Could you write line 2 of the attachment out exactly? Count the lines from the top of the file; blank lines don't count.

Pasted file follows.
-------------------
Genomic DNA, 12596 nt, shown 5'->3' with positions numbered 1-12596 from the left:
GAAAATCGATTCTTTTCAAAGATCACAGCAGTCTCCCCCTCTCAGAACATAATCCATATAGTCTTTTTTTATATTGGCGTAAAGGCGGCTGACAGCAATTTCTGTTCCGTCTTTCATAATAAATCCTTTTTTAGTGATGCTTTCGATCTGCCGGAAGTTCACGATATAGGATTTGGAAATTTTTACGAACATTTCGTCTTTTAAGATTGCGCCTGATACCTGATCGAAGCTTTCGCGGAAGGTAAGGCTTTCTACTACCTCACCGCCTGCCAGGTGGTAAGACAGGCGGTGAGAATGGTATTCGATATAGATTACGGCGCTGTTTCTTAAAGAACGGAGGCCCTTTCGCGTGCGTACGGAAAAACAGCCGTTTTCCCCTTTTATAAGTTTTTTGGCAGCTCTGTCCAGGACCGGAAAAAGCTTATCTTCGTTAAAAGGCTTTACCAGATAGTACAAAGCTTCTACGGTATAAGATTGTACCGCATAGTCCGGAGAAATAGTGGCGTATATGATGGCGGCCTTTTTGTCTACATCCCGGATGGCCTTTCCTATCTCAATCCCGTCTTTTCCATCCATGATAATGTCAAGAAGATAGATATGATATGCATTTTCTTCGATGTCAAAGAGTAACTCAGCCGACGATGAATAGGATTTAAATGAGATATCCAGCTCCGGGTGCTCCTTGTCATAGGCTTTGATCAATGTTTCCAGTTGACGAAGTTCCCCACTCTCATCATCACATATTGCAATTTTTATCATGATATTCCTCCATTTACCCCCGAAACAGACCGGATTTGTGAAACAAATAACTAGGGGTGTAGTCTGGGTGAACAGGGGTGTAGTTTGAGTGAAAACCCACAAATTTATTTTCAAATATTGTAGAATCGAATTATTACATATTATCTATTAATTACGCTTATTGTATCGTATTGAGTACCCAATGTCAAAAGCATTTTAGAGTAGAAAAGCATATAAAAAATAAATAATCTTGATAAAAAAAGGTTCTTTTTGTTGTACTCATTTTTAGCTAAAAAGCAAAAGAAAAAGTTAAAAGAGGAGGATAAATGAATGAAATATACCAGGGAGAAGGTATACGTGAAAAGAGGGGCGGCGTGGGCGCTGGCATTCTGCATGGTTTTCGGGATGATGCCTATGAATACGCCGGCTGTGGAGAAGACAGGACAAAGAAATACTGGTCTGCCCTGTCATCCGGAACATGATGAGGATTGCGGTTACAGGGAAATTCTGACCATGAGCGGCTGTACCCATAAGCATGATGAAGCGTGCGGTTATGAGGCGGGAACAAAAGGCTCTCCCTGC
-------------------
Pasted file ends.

GAAAATCGATTCTTTTCAAAGATCACAGCAGTCTCCCCCTCTCAGAACATAATCCATATAGTCTTTTTTTATATTGGCGTAAAGGCGGCTGACAGCAATTTCTGTTCCGTCTTTCATAATAAATCCTTTTTTAGTGATGCTTTCGATCTGCCGGAAGTTCACGATATAGGATTTGGAAATTTTTACGAACATTTCGTCTTTTAAGATTGCGCCTGATACCTGATCGAAGCTTTCGCGGAAGGTAAGGCTTTCTACTACCTCACCGCCTGCCAGGTGGTAAGACAGGCGGTGAGAATGGTATTCGATATAGATTACGGCGCTGTTTCTTAAAGAACGGAGGCCCTTTCGCGTGCGTACGGAAAAACAGCCGTTTTCCCCTTTTATAAGTTTTTTGGCAGCTCTGTCCAGGACCGGAAAAAGCTTATCTTCGTTAAAAGGCTTTACCAGATAGTACAAAGCTTCTACGGTATAAGATTGTACCGCATAGTCCGGAGAAATAGTGGCGTATATGATGGCGGCCTTTTTGTCTACATCCCGGATGGCCTTTCCTATCTCAATCCCGTCTTTTCCATCCATGATAATGTCAAGAAGATAGATATGATATGCATTTTCTTCGATGTCAAAGAGTAACTCAGCCGACGATGAATAGGATTTAAATGAGATATCCAGCTCCGGGTGCTCCTTGTCATAGGCTTTGATCAATGTTTCCAGTTGACGAAGTTCCCCACTCTCATCATCACATATTGCAATTTTTATCATGATATTCCTCCATTTACCCCCGAAACAGACCGGATTTGTGAAACAAATAACTAGGGGTGTAGTCTGGGTGAACAGGGGTGTAGTTTGAGTGAAAACCCACAAATTTATTTTCAAATATTGTAGAATCGAATTATTACATATTATCTATTAATTACGCTTATTGTATCGTATTGAGTACCCAATGTCAAAAGCATTTTAGAGTAGAAAAGCATATAAAAAATAAATAATCTTGATAAAAAAAGGTTCTTTTTGTTGTACTCATTTTTAGCTAAAAAGCAAAAGAAAAAGTTAAAAGAGGAGGATAAATGAATGAAATATACCAGGGAGAAGGTATACGTGAAAAGAGGGGCGGCGTGGGCGCTGGCATTCTGCATGGTTTTCGGGATGATGCCTATGAATACGCCGGCTGTGGAGAAGACAGGACAAAGAAATACTGGTCTGCCCTGTCATCCGGAACATGATGAGGATTGCGGTTACAGGGAAATTCTGACCATGAGCGGCTGTACCCATAAGCATGATGAAGCGTGCGGTTATGAGGCGGGAACAAAAGGCTCTCCCTGC